The Saxon Ministry of Culture has awarded the University of Leipzig a €1.1 million grant, with support from the European Social Fund and from the State of Saxony, to form an early career research group to help develop new methods of publication, predicated upon open data and open access, for the Humanities in general and for students of historical languages such as Greek and Latin in particular. This grant provides a first step towards reestablishing Leipzig as an international center for humanities publication, especially in technologically challenging areas such as ancient languages and music – and doing so in a framework that is born-digital from the start and that assumes the constraints and possibilities of an open, digital environment.
An English version of the press release from the State of Saxony (http://www.medienservice.sachsen.de/medien/news/184003) follows:
Early Career Research Group starts at the University of Leipzig
On May 1, 2013, an early career research group, “the reinvention of humanities publishing in a digital age,” began work at the University of Leipzig.
Under the leadership of Humboldt Professor Gregory Crane, the team of early-career researchers will draw on emerging technologies such as Natural Language Processing, Text Mining, and Digital Libraries to help reinvent publication in the Humanities. “The goal is the creation of a comprehensive, openly accessible collection of data for Greek and Latin. In this era of digital publication and with this new collection as a foundation, Leipzig has a chance to reestablish its traditional role as a center for the publication of historical sources in languages such as Greek and Latin”, says classical philologist Professor Gregory Crane. Under his leadership seven researchers from the Institute of Computer Science are working on the project.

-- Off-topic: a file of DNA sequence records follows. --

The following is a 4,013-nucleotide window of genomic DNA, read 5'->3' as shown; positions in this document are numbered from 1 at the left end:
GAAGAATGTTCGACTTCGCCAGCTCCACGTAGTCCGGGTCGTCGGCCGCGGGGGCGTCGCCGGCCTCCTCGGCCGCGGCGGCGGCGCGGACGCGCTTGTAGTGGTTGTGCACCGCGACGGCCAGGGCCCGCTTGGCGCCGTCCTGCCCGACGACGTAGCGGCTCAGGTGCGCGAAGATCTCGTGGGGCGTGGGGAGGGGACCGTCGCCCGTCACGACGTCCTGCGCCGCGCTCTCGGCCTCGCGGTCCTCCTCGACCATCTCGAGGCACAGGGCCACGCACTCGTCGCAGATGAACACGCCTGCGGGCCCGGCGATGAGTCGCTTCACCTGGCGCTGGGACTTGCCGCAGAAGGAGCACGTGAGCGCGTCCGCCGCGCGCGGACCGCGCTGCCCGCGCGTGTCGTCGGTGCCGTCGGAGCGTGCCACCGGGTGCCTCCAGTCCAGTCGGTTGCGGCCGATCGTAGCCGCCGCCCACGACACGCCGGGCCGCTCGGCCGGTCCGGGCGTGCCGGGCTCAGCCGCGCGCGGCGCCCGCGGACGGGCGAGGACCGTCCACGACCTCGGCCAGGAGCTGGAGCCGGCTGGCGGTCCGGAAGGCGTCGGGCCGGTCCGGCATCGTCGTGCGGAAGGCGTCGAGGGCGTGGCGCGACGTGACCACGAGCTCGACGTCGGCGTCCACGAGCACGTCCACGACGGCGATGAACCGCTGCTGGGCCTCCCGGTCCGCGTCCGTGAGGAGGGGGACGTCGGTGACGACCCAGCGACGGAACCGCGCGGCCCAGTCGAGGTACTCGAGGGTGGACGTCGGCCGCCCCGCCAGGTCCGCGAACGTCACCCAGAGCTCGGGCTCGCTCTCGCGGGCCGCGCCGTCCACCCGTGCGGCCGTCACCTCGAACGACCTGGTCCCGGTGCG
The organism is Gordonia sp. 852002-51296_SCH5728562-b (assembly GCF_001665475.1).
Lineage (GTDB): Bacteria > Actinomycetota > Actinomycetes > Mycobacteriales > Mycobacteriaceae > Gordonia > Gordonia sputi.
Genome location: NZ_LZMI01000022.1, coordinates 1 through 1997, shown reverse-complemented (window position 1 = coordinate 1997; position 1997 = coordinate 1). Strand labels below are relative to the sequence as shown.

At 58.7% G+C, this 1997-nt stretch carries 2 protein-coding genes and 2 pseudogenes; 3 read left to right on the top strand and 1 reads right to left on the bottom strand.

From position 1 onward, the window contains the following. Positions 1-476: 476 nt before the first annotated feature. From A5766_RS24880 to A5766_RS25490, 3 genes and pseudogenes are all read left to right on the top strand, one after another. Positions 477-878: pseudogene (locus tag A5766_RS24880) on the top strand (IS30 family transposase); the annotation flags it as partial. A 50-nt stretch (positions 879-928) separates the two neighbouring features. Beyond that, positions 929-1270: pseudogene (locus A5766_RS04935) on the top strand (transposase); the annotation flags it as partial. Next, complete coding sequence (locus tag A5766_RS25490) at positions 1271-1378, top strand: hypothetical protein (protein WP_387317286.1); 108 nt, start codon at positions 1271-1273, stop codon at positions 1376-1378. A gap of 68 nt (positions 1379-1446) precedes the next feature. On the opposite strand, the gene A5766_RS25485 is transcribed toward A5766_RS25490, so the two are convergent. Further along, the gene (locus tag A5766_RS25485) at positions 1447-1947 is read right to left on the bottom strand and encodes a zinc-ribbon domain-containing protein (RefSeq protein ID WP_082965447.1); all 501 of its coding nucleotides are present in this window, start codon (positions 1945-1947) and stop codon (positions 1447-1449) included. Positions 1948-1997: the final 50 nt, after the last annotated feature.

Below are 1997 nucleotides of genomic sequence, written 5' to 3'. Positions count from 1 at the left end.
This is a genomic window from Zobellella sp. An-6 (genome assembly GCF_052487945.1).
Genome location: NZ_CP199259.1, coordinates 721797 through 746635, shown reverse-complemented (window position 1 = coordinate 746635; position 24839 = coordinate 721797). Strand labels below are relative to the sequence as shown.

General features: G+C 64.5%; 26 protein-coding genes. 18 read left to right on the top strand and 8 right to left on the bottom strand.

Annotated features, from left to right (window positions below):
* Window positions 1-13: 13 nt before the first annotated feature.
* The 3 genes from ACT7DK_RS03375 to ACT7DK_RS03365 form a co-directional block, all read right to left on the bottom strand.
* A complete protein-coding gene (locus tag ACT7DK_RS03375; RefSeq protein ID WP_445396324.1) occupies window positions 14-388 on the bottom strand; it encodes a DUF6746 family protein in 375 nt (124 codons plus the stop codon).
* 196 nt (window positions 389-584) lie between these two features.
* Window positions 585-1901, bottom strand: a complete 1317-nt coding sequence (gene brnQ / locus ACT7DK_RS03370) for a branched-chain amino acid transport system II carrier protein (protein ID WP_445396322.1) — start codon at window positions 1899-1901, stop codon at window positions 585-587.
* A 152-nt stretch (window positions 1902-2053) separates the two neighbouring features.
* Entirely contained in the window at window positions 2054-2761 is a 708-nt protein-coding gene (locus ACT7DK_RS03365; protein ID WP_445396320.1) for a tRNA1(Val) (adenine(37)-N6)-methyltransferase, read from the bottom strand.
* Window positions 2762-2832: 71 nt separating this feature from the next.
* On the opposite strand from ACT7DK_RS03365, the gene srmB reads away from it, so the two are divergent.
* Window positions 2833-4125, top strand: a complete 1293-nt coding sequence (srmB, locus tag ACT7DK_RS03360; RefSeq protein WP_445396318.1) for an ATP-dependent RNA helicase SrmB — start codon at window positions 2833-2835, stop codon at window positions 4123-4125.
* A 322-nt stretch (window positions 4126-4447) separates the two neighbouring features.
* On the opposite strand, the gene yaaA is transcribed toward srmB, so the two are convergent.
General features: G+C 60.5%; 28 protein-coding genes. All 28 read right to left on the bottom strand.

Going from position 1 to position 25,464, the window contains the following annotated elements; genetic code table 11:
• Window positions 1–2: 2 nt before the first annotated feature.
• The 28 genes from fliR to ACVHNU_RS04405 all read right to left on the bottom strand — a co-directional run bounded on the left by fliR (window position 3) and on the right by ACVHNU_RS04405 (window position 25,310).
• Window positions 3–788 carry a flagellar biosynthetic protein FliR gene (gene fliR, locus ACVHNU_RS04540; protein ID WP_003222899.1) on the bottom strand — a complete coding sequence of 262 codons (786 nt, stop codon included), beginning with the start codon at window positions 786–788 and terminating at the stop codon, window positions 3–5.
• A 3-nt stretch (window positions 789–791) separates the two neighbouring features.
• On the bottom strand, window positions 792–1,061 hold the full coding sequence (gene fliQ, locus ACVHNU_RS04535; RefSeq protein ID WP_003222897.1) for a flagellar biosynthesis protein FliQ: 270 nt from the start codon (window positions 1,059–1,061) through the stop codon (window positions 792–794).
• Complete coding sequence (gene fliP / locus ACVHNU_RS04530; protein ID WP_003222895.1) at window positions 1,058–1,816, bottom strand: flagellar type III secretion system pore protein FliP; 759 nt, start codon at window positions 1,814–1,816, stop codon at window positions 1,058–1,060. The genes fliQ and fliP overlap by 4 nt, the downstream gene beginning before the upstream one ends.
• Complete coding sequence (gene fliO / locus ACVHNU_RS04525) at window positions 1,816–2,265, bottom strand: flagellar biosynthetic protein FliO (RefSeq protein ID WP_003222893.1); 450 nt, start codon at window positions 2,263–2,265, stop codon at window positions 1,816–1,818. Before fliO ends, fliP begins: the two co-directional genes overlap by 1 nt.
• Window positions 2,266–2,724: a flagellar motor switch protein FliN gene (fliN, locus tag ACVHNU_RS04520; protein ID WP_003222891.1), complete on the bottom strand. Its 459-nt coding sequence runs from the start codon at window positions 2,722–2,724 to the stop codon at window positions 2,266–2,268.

The Ministry for Science and Art has provided support for this project with resources from the European Social Fund (ESF) and the State of Saxony. The Early Career Research Group has received roughly €1.1 million in support. The project runs through 2014.
“The early career researches pursue an ambitious and important research goal. The use of new information technologies can carry humanities research into new dimensions. In addition research in the area of Digital Humanities is an important building block for further increasing the University of Leipzig’s profile in humanities research in general,” explained State Science Minister Sabine von Schorlemer.
As Matthias Schwarz, Prorector for Research and Support of Early Researchers at the University of Leipzig, points out, it is not simply a question of making the University’s rich humanities resources accessible through new, IT-enabled methods of research, but it is also significant from the standpoint of employment policy. “Our main goal is to establish new career paths for humanists with IT-skills. On the one hand, the University of Leipzig is seizing the opportunity to strengthen the underlying structure of the humanities – an area in which Leipzig sees itself as establishing a particular strength among the various institutions of higher learning in Saxony. At the same time, through this ESF-support, early career development in the humanities is particularly well adapted for the modern job market,” Prorector Schwarz said.
A number of early career research groups are being founded in the area of Digital or e-Humanities. As a comprehensive university with a particular strength in the humanities and outstanding competence in Computer Science, the University of Leipzig has long been focusing on the relatively new field where researchers aggressively exploit information technologies to take their research in the humanities to a higher level. Professor Gregory Ralph Crane is a pioneer of the e-Humanities. On 1st April he began his Alexander von Humboldt Professorship at the University of Leipzig.